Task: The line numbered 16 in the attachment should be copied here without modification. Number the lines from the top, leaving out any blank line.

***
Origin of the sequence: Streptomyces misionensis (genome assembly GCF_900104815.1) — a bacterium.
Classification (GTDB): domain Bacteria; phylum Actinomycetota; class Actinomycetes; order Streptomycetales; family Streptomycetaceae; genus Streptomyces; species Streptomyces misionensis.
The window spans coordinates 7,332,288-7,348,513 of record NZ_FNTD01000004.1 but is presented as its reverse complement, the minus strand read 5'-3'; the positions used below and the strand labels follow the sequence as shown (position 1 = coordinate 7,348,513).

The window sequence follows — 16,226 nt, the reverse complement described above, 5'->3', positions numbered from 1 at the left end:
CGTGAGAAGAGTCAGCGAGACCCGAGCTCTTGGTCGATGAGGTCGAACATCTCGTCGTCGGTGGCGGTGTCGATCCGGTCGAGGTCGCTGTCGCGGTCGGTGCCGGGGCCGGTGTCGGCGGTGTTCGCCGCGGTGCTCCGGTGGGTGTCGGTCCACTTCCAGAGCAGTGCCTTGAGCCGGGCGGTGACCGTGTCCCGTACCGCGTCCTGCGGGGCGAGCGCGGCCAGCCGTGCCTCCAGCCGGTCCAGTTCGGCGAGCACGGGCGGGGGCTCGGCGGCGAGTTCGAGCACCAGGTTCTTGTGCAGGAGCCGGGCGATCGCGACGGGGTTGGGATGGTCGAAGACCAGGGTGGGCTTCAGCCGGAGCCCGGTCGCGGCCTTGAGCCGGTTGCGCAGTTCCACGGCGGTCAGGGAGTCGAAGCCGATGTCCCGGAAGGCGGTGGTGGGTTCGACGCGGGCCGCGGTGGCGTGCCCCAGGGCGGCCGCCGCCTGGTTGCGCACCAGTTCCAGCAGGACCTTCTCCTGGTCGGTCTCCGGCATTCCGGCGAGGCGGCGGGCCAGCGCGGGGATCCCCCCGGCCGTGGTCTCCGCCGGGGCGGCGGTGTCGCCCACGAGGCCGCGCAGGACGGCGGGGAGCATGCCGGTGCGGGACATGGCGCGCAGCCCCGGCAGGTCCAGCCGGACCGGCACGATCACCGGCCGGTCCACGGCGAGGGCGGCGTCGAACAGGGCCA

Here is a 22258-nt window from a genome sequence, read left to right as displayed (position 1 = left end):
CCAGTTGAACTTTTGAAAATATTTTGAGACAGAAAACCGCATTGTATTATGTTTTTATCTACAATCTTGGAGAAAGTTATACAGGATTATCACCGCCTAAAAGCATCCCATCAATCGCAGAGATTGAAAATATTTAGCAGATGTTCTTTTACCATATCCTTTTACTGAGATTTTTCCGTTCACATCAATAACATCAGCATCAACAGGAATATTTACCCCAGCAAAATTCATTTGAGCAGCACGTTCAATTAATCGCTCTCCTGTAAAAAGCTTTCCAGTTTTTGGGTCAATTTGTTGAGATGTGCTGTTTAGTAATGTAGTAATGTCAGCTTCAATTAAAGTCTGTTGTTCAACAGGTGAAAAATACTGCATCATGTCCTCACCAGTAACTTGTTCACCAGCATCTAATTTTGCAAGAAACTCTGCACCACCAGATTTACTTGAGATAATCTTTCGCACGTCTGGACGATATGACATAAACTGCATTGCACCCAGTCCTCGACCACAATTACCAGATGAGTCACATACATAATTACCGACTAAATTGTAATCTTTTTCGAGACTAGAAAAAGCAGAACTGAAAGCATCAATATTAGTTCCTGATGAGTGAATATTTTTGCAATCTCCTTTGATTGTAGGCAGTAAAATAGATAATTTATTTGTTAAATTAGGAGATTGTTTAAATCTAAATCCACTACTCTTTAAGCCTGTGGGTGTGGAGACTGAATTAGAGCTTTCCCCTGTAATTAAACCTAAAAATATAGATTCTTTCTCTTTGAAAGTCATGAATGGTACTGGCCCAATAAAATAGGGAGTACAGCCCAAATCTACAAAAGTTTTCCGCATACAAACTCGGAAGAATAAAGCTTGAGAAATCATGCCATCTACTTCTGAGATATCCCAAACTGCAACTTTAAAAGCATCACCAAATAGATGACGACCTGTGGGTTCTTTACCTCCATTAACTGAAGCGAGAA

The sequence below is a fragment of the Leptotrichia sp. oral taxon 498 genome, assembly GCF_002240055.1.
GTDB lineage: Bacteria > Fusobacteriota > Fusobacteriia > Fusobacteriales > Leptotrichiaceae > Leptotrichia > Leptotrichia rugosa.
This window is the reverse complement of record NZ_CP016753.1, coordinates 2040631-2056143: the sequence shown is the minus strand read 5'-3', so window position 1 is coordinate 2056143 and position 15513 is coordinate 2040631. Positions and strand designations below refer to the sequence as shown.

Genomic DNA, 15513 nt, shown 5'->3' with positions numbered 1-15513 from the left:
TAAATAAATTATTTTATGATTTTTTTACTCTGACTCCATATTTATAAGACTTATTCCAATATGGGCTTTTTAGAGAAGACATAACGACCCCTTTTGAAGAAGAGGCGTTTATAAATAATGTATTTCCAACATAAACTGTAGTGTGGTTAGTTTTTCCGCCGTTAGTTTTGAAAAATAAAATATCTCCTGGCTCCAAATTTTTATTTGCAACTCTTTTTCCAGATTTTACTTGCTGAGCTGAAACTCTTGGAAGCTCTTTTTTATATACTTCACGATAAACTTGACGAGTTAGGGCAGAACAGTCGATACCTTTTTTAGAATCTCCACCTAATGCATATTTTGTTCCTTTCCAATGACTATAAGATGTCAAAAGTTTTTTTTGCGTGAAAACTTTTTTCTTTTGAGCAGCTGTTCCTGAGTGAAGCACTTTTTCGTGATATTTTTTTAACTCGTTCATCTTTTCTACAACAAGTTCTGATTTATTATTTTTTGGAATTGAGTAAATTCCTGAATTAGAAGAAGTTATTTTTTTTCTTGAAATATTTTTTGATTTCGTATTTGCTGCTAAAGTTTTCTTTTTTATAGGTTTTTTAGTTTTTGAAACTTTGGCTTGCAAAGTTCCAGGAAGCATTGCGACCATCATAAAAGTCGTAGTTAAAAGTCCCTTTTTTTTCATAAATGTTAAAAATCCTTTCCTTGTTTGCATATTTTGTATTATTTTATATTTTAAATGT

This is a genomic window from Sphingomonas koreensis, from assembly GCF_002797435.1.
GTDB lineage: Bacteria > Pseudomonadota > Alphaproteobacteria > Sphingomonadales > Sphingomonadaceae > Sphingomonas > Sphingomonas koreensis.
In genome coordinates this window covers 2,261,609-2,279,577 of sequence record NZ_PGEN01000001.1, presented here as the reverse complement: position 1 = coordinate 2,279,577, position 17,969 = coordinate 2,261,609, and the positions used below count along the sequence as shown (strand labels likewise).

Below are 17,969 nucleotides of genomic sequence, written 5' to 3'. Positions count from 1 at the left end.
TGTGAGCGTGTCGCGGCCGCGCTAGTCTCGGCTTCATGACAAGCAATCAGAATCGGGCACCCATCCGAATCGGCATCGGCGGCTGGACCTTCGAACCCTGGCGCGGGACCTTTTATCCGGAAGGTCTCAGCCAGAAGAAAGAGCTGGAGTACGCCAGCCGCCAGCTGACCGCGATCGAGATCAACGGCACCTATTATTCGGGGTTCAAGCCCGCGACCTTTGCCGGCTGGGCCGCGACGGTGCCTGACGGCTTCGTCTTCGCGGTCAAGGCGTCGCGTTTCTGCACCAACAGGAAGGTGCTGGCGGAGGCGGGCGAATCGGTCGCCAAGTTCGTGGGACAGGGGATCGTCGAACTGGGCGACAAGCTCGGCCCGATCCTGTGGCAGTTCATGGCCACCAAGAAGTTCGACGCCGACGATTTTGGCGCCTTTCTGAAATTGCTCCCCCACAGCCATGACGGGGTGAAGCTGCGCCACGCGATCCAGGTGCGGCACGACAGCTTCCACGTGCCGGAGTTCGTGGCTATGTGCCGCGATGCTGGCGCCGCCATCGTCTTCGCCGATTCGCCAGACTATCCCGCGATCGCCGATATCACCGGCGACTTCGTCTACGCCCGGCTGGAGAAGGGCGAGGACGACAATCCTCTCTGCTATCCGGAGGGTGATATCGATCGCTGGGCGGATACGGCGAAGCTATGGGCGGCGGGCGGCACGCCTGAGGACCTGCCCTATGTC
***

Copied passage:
Below are 17,969 nucleotides of genomic sequence, written 5' to 3'. Positions count from 1 at the left end.